If the USD strengthens substantially, which it tends to do in crises, that will be very negative for equities. (No, no, no, the Fed has our backs! The Fed will never let my precious portfolio drop a single dollar!)

So sorry, but the Fed’s Prime Directives are not related to your portfolio at all. The Fed’s PR is all about domestic stocks, implicitly or explicitly, but when push comes to shove, your portfolio will be sacrificed without any hesitation to protect private banking and USD hegemony. The empire eats first, and only the tragically misguided believe US stocks are all that matters to the Fed.

2. The Fed’s easing, QE, etc. will spark a new round of credit expansion.

What could go wrong?

Credit expansion is on life support. There are very few investment opportunities, which is one reason why corporations have poured earnings into stock buybacks. The Fed can’t create low-risk, high-profit investment opportunities, not can it make poor credit risks into good credit risks.

Banks can’t afford to lend to insolvent households, zombie corporations or small businesses. The credit expansion impulse is impaired by the overhang of bad debt, excessive leverage, zombie corporations, etc. and there’s nothing the Fed can do about it. The Fed is pushing on a string.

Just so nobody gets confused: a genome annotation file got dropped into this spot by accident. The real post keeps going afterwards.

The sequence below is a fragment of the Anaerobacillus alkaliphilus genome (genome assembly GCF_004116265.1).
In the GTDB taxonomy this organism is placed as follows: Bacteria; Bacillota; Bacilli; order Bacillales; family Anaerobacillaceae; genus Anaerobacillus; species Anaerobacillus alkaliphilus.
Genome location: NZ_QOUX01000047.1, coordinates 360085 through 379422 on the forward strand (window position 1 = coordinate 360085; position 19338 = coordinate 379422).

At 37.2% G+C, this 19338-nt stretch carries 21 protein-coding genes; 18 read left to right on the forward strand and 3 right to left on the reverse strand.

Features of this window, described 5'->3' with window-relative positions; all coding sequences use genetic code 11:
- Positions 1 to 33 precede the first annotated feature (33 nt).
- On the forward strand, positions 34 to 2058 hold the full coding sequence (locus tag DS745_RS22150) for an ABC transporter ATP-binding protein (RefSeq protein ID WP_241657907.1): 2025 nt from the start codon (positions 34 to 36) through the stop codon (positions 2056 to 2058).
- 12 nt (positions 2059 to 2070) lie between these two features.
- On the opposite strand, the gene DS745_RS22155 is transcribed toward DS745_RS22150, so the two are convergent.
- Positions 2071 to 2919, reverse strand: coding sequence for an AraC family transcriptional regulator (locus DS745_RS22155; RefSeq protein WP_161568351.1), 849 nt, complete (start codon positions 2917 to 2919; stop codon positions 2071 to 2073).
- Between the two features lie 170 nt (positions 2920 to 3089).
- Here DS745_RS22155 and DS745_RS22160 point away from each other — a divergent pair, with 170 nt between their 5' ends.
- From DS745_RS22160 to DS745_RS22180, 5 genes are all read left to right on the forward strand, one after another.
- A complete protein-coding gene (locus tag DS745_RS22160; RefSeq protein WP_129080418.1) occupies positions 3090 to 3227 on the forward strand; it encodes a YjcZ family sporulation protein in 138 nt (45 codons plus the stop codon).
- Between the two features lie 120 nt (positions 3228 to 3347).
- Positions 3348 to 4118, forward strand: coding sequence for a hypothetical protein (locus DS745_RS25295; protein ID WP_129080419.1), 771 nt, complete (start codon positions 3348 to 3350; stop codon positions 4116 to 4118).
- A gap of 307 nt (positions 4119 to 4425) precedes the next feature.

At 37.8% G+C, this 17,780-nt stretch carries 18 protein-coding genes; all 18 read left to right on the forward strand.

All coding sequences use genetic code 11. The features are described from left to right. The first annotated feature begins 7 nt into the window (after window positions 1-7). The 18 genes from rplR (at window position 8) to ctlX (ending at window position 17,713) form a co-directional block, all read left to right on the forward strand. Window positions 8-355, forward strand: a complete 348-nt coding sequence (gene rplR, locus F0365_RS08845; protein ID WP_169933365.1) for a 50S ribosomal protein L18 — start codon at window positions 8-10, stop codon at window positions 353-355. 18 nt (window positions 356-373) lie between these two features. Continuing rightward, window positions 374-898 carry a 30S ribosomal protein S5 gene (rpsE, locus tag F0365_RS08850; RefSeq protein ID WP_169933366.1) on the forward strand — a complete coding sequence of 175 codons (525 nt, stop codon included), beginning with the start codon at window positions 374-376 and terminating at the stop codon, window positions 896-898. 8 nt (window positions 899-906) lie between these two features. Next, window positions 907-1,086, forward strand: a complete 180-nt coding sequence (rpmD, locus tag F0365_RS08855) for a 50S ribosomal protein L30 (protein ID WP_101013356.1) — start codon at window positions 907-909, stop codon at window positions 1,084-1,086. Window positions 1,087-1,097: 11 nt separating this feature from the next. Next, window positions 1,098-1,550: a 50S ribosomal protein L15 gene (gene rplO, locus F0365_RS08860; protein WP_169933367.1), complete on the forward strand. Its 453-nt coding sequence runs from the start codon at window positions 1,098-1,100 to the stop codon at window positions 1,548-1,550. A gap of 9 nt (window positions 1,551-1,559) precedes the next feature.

Furthermore, the Fed is now encountering political resistance to its “enrich the wealthy and bail out zombie corporations” monetary policies. Its room to bail out the super-wealthy is increasingly constrained politically. The Fed is signaling that its focus is shifting from free money for financiers to funneling new money directly to households.

3. The federal government will borrow and spend trillions, sparking renewed growth.

What could go wrong?

As noted, banks cannot lend to poor credit risks, nor can they force those who don’t want to borrow more to take on new loans. Federal spending doesn’t magically create good credit risks or well-collateralized creditors.

Small businesses cannot lower their fixed costs enough to survive, and many of these costs such as taxes and fees will be rising as cash-starved local governments seek more revenues.

The free money will flow not into productive investments but into demand for goods and services which are constrained by declines in trade, high fixed production costs, retirement of key workers, etc.

Inflation will leap, surprising everyone who believed the “low inflation forever” story. As inflation soars, the purchasing power of the federal spending will plummet accordingly.

As UBI, Fed helicopter money, etc. becomes institutionalized, the working poor will exit low-paying, high-stress jobs, creating labor shortages. Small business won’t be able to pay higher wages and survive, and low-margin corporations will be squeezed as well.

There’s much more in our discussion: What Could Go Wrong? (43 min. video)

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Recent Podcasts: